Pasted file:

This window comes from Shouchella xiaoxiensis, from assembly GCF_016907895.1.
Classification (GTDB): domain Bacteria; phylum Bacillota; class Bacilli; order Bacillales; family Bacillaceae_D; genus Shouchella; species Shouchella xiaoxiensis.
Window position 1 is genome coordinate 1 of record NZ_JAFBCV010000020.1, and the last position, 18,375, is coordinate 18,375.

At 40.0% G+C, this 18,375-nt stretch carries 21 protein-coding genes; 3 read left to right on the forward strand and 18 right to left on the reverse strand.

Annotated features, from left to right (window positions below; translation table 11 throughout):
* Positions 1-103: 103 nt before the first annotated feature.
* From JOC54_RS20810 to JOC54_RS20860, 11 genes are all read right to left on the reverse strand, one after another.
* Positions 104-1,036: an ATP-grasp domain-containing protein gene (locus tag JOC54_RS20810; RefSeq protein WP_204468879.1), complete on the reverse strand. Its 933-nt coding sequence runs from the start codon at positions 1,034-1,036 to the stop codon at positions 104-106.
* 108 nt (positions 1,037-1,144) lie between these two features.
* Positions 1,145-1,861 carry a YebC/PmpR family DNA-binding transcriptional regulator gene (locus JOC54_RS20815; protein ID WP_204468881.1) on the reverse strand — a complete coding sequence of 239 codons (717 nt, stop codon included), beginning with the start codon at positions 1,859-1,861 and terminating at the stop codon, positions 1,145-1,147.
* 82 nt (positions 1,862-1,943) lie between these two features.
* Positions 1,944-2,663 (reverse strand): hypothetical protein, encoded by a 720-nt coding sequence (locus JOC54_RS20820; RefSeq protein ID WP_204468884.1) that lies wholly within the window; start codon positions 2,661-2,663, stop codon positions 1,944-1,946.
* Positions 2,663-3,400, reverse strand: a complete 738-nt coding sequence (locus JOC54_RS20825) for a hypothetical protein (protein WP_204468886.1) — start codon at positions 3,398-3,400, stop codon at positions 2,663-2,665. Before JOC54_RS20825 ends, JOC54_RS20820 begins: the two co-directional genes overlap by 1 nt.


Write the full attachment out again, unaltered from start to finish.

This window comes from Shouchella xiaoxiensis, from assembly GCF_016907895.1.
Classification (GTDB): domain Bacteria; phylum Bacillota; class Bacilli; order Bacillales; family Bacillaceae_D; genus Shouchella; species Shouchella xiaoxiensis.
Window position 1 is genome coordinate 1 of record NZ_JAFBCV010000020.1, and the last position, 18,375, is coordinate 18,375.

At 40.0% G+C, this 18,375-nt stretch carries 21 protein-coding genes; 3 read left to right on the forward strand and 18 right to left on the reverse strand.

Annotated features, from left to right (window positions below; translation table 11 throughout):
* Positions 1-103: 103 nt before the first annotated feature.
* From JOC54_RS20810 to JOC54_RS20860, 11 genes are all read right to left on the reverse strand, one after another.
* Positions 104-1,036: an ATP-grasp domain-containing protein gene (locus tag JOC54_RS20810; RefSeq protein WP_204468879.1), complete on the reverse strand. Its 933-nt coding sequence runs from the start codon at positions 1,034-1,036 to the stop codon at positions 104-106.
* 108 nt (positions 1,037-1,144) lie between these two features.
* Positions 1,145-1,861 carry a YebC/PmpR family DNA-binding transcriptional regulator gene (locus JOC54_RS20815; protein ID WP_204468881.1) on the reverse strand — a complete coding sequence of 239 codons (717 nt, stop codon included), beginning with the start codon at positions 1,859-1,861 and terminating at the stop codon, positions 1,145-1,147.
* 82 nt (positions 1,862-1,943) lie between these two features.
* Positions 1,944-2,663 (reverse strand): hypothetical protein, encoded by a 720-nt coding sequence (locus JOC54_RS20820; RefSeq protein ID WP_204468884.1) that lies wholly within the window; start codon positions 2,661-2,663, stop codon positions 1,944-1,946.
* Positions 2,663-3,400, reverse strand: a complete 738-nt coding sequence (locus JOC54_RS20825) for a hypothetical protein (protein WP_204468886.1) — start codon at positions 3,398-3,400, stop codon at positions 2,663-2,665. Before JOC54_RS20825 ends, JOC54_RS20820 begins: the two co-directional genes overlap by 1 nt.